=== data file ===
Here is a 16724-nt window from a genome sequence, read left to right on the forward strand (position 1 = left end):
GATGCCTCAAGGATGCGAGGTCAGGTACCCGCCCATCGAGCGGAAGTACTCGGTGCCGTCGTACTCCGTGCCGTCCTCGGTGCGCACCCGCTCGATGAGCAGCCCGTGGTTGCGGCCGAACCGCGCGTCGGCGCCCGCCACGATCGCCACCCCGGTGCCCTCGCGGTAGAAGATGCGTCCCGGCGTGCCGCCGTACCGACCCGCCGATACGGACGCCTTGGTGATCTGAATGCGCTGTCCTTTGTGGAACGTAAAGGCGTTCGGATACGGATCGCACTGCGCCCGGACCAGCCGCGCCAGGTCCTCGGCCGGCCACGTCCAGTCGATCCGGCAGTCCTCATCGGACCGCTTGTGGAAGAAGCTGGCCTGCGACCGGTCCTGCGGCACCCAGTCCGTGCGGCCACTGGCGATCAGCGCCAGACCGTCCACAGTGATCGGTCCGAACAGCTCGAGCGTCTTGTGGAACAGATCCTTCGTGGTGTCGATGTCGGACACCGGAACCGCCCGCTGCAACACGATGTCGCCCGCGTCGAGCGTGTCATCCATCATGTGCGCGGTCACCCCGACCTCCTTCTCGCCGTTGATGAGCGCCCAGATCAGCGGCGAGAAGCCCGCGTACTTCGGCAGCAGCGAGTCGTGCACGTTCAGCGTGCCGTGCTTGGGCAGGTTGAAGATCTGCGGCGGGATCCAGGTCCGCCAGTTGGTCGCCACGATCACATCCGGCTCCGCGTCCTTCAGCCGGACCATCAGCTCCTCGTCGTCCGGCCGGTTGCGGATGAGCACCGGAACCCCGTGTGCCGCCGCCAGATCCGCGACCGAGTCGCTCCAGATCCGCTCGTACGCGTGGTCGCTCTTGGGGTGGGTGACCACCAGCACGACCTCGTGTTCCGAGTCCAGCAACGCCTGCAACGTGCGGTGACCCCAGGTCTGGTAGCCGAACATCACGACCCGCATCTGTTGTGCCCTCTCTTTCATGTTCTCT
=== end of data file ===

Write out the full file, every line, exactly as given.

Here is a 16724-nt window from a genome sequence, read left to right on the forward strand (position 1 = left end):
GATGCCTCAAGGATGCGAGGTCAGGTACCCGCCCATCGAGCGGAAGTACTCGGTGCCGTCGTACTCCGTGCCGTCCTCGGTGCGCACCCGCTCGATGAGCAGCCCGTGGTTGCGGCCGAACCGCGCGTCGGCGCCCGCCACGATCGCCACCCCGGTGCCCTCGCGGTAGAAGATGCGTCCCGGCGTGCCGCCGTACCGACCCGCCGATACGGACGCCTTGGTGATCTGAATGCGCTGTCCTTTGTGGAACGTAAAGGCGTTCGGATACGGATCGCACTGCGCCCGGACCAGCCGCGCCAGGTCCTCGGCCGGCCACGTCCAGTCGATCCGGCAGTCCTCATCGGACCGCTTGTGGAAGAAGCTGGCCTGCGACCGGTCCTGCGGCACCCAGTCCGTGCGGCCACTGGCGATCAGCGCCAGACCGTCCACAGTGATCGGTCCGAACAGCTCGAGCGTCTTGTGGAACAGATCCTTCGTGGTGTCGATGTCGGACACCGGAACCGCCCGCTGCAACACGATGTCGCCCGCGTCGAGCGTGTCATCCATCATGTGCGCGGTCACCCCGACCTCCTTCTCGCCGTTGATGAGCGCCCAGATCAGCGGCGAGAAGCCCGCGTACTTCGGCAGCAGCGAGTCGTGCACGTTCAGCGTGCCGTGCTTGGGCAGGTTGAAGATCTGCGGCGGGATCCAGGTCCGCCAGTTGGTCGCCACGATCACATCCGGCTCCGCGTCCTTCAGCCGGACCATCAGCTCCTCGTCGTCCGGCCGGTTGCGGATGAGCACCGGAACCCCGTGTGCCGCCGCCAGATCCGCGACCGAGTCGCTCCAGATCCGCTCGTACGCGTGGTCGCTCTTGGGGTGGGTGACCACCAGCACGACCTCGTGTTCCGAGTCCAGCAACGCCTGCAACGTGCGGTGACCCCAGGTCTGGTAGCCGAACATCACGACCCGCATCTGTTGTGCCCTCTCTTTCATGTTCTCT